According to the Nobel Peace Prize Committee, “The Nobel Peace Prize for 2023 was awarded to the imprisoned Iranian human rights advocate Narges Mohammadi. More than 20 years of fighting for women’s rights made her a symbol of freedom and standard-bearer in the struggle against the Iranian theocracy. In 2003, she joined the Defenders of Human Rights Center, founded by that year’s Nobel Peace Prize laureate, Shirin Ebadi. In the years that followed, Ms Mohammadi helped imprisoned activists, led a campaign against the death penalty and criticized the regime’s use of torture and sexualized violence.  The freedom struggle cost her dearly. She was arrested 13 times and sentenced to 31 years in prison and 154 lashes. In October 2023, when her selection as the Nobel Peace Prize laureate was announced, she was locked in Tehran’s notorious Evin prison.”

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The Houthis in Yemen and Iran are far from the only regimes to brutally repress human rights defenders. According to the United Nations, between the start of the war in Ukraine and June of this year, over 20,000 people have been detained in Russia for partaking in anti-war protests and more than 600 faced charges for anti-war activity.  The UN claims that there has been reports that protesters have been raped and faced other sexual violence while in detention.  

It is in this spirit that the European Commission in Brussels decided to host a concert titled “Save a Life, You Save Humanity.” Omar Harfouch, who is the Honorary President of the Organization for Dialogue and Diversity, a pianist and composer, who has been active in peace-building efforts in the Middle East, decided to perform this song in the European Commission in order to highlight the value of preserving human life in a region dominated by war, heartache and sorrow. The song “Save a Life, You Save Humanity” was inspired by the Quran and the Talmud, who both have a phrase declaring “you save a life, you save the world entire.” 

The concert took place in the main hall of the European Commission, during a musical evening organized on the eve of the European summit which brings together all European leaders, including French President Emmanuel Macron, to make crucial decisions concerning the future of Ukraine and the situation in the Middle East.

Very involved in his fight for peace, Omar Harfouch asked political leaders to promise him one thing: that they would each save a life after hearing his music, composed for the occasion. The composer’s new musical work was composed of two parts symbolizing the divisions of today’s world: the first, which tells of a full and happy life, filled with love and tolerance. The second, which describes a life of sadness, destruction, fear, loss of security and hope. And which poses a crucial question: which world do we want to live in: the first or the second?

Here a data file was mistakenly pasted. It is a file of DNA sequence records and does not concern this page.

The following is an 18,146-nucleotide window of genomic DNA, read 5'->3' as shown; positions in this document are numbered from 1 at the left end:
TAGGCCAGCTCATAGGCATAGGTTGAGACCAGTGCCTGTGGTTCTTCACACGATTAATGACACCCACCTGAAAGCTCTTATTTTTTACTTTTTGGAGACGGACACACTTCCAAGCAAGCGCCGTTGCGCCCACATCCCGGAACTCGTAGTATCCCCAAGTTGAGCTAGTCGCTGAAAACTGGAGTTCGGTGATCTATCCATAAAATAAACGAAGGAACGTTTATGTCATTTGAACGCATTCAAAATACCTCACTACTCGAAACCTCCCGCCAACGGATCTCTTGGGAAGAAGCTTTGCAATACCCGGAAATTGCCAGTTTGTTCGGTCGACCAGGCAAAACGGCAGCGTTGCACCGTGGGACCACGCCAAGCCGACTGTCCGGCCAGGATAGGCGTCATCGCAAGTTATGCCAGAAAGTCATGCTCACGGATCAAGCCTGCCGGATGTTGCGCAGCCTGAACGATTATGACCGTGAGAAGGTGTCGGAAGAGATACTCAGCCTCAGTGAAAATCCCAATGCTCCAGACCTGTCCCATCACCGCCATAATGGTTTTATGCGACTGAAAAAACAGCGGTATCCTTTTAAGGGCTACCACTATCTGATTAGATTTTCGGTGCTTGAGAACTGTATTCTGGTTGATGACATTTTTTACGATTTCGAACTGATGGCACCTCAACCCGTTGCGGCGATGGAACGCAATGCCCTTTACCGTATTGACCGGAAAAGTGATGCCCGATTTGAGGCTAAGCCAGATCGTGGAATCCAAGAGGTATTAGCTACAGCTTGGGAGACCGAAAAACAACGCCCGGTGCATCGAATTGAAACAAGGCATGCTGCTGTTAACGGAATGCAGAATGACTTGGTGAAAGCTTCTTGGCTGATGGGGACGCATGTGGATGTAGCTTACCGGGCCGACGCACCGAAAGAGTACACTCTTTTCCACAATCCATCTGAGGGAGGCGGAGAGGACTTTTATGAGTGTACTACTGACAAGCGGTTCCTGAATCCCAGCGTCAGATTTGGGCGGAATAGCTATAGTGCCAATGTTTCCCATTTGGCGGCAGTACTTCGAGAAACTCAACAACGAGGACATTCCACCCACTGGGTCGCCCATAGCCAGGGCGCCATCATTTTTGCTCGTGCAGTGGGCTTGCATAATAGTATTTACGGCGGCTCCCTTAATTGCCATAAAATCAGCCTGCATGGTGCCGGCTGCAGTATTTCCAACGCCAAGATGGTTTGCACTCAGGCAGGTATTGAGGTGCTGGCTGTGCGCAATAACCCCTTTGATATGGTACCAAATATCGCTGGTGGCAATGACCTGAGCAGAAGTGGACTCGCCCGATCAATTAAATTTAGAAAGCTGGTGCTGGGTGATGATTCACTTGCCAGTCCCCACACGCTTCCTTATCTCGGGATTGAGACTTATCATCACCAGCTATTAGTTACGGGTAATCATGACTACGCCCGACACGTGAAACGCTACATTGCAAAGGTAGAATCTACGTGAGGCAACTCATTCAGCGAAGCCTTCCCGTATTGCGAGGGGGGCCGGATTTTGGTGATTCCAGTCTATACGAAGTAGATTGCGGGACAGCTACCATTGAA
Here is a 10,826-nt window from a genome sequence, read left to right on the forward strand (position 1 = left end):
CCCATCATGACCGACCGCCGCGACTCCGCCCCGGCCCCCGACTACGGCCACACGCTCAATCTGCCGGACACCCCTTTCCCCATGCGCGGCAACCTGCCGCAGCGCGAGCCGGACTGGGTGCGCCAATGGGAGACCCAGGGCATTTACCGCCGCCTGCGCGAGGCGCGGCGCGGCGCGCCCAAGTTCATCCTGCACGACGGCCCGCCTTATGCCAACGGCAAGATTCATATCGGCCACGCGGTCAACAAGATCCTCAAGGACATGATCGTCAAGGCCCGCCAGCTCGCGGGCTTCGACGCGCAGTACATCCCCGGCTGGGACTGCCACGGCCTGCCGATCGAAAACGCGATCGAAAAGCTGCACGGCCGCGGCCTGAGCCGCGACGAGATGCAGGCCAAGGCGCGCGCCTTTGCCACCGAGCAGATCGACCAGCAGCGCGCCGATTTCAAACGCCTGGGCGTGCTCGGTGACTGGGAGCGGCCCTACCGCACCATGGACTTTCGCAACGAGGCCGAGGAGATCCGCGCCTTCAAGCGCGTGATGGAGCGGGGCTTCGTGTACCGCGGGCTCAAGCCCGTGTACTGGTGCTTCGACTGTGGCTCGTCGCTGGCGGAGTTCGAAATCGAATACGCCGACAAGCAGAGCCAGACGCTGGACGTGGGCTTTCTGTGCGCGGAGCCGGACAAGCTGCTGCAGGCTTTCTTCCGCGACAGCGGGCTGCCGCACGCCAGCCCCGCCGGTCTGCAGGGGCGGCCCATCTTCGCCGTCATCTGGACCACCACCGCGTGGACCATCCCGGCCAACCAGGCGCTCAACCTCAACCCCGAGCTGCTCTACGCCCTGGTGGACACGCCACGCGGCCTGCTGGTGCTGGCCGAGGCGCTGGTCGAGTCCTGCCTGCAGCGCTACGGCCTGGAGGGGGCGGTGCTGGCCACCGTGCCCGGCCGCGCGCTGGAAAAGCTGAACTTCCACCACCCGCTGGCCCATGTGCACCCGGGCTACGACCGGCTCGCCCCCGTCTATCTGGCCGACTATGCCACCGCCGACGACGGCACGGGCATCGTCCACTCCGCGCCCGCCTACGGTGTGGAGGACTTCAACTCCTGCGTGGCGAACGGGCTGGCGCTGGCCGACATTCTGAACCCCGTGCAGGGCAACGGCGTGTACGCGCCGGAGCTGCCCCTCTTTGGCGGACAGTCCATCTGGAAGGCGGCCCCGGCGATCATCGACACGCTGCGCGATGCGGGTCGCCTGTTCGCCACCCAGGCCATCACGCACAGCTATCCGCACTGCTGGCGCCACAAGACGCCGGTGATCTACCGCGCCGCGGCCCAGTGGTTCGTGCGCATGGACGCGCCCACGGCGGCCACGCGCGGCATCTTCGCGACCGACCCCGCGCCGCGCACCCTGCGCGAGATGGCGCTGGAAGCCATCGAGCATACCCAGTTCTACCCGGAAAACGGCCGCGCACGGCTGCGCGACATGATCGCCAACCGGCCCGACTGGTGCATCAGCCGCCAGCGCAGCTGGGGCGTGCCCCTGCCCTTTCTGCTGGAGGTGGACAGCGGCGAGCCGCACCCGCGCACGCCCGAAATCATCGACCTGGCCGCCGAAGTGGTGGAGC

From the end of the first part, played on the piano with the orchestra, the audience warmly applauded the musicians. At the end of the second part, the audience was on its feet, some people in the audience unable to contain a few tears. The success was such that Omar Harfouch and his orchestra were immediately asked by the ambassadors present in the room to play this composition in all European cities.

Note that during this concert, Omar Harfouch was accompanied by his official violinist, the Ukrainian Anna Bondarenko, and an orchestra of fifteen musicians from different nationalities: French, Belgian, Syrian, Ukrainian and Macedonian.  It was also the first time that a classical music concert took place in an official building of the European Commission in Brussels.  His song calling for tolerance was so moving that here in the Holy Land, I dream of the day when he can also come here to perform his song in a call for peace and harmony, so that this dark Christmas can be transformed into a beautiful bright one, where peoples around the world live in peace and prosperity with each other.

Rachel Avraham is the CEO of the Dona Gracia Center for Diplomacy and an Israel-based journalist.  She is the author of “Women and Jihad: Debating Palestinian Female Suicide Bombings in the American, Israeli and Arab Media.”     

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Our positioning as a Zionist News Media platform sets us apart from the rest. While other Canadian Jewish media are advocating increasingly biased progressive political and social agendas, TheJ.Ca is providing more and more readers with a welcome alternative and an ideological home.

We revealed the incursion of anti-Israel progressive elements such as IfNotNow into our communities. We have exposed the distorted hateful agenda of the “progressive” left political radicals who brought Linda Sarsour to our cities, and we were first to report on many disturbing incidents of Nazi-based hate towards Jews across Canada.

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Our ability to thrive and grow in 2020 and beyond depends on the generosity of committed readers and supporters like you.